- Expanded Tax Increment Financing (TIF) Districts - Tax Increment Financing (TIF) is a tool designed to spur private development, support public infrastructure investments, and benefit taxpayers. The Governor proposed and signed (Act 69 of 2017) legislation creating six new TIF districts throughout the state.
- Increased and Expanded Downtown Transportation Grants – In 2021 (FY22), proposed and secured a $5 million one-time increase for the Downtown Transportation Fund grant program and expanded eligibility to include village centers. This program makes downtowns and villages more accessible, including for foot traffic to drive economic activity, with projects that improve and expand parking, rail and bus facilities, bike and pedestrian access, signage and more.
Helping employers survive and recover from the COVID-19 pandemic
- Driving Recovery - Governor Scott proposed multiple initiatives to help Vermont businesses recover from the economic impacts of the pandemic, and secured over $100 million in state fiscal recovery funds for Vermont employers. This included the FY22 Economic Recovery Bridge program, and the FY23 VEDA Forgivable Loan and Community Recovery and Revitalization programs.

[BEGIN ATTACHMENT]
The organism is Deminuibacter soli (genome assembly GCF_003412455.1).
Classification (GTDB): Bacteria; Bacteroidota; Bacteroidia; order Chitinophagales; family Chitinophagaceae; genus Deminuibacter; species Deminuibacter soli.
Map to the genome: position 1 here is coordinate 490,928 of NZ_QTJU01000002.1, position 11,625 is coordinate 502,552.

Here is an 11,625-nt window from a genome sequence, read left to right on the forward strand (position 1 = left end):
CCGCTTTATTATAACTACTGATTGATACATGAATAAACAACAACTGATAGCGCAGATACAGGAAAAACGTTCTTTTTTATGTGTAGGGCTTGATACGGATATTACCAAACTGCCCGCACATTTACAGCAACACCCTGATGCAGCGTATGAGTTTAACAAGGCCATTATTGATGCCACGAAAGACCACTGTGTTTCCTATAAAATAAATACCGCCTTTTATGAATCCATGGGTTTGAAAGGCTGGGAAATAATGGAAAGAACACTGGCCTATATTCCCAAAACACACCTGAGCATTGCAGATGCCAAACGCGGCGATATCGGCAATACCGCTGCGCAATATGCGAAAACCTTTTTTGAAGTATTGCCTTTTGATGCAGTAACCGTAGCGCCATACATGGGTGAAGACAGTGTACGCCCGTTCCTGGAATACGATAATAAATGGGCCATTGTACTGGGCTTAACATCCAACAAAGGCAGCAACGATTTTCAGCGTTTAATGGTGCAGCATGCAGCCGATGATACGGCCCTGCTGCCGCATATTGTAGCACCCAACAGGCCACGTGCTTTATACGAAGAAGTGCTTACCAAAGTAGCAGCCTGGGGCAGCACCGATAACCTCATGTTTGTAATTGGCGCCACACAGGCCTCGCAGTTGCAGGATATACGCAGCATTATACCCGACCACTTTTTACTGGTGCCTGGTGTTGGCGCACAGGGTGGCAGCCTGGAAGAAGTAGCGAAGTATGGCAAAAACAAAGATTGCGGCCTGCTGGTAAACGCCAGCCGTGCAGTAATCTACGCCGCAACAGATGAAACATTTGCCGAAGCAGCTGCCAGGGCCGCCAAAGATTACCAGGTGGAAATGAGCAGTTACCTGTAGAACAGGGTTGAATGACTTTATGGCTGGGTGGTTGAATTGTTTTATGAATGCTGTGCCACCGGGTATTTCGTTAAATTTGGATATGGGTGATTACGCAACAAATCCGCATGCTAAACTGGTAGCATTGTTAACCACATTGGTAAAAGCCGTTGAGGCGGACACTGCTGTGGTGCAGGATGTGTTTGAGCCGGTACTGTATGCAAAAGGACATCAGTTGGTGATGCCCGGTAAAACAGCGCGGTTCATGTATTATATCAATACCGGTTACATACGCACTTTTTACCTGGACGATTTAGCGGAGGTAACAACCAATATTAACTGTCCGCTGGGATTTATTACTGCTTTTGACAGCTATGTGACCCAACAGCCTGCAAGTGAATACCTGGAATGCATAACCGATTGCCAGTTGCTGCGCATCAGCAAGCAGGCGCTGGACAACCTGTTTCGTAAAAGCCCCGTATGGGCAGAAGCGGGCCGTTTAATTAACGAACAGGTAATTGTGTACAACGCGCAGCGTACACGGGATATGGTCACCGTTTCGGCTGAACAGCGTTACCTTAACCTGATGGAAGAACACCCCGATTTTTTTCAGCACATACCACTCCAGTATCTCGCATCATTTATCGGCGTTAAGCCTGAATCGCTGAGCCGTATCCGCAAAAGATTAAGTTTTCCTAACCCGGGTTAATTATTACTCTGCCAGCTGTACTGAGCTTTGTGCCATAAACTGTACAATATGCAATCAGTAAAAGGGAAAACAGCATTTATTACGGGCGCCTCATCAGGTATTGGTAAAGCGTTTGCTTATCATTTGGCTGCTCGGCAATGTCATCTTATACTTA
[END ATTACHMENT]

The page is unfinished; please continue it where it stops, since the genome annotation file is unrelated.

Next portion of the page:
- Capital Investments - Governor Scott proposed and worked with the Legislature to pass a Capital Investment Grant program, providing $10 million to help Vermont employers impacted by the pandemic make capital investments to ensure they could survive and grow. Awardees have included non-profits, child care centers, arts and entertainment venues and other employers critical to their communities and local economy.
- Emergency Aid - In the height of the COVID-19 pandemic, the Governor worked with private partners to implement Federal programs and with the Legislature to ensure more than $100 million in State coronavirus relief funds were used to help businesses survive closures and operational restrictions. This included State programs like the Emergency Economic Recovery Grant Program, and Federal programs like PPP and SBA's EIDL.
Leveraging our Outdoor Recreation Assets for Economic Growth
- Through Executive Order, created the Vermont Outdoor Recreation Economic Collaborative (VOREC), a task force to strengthen and expand Vermont's outdoor recreation economy and support overall economic growth. Acting on the Group’s first set of recommendations, the Scott Administration:
- Proposed and passed the “Outdoor Recreation-Friendly Community” pilot program, to grow local outdoor recreation economies. You can view the recipients by clicking here.
- The FY20 budget signed by the Governor expands this important program by an additional $100,000.
- Launched a new camping gear loan program in state parks, giving more Vermonters access to Vermont’s camping facilities to expand interest in outdoor activities.
- VOREC’s recommendations have also led to the creation of a private sector group, the Outdoor Business Alliance.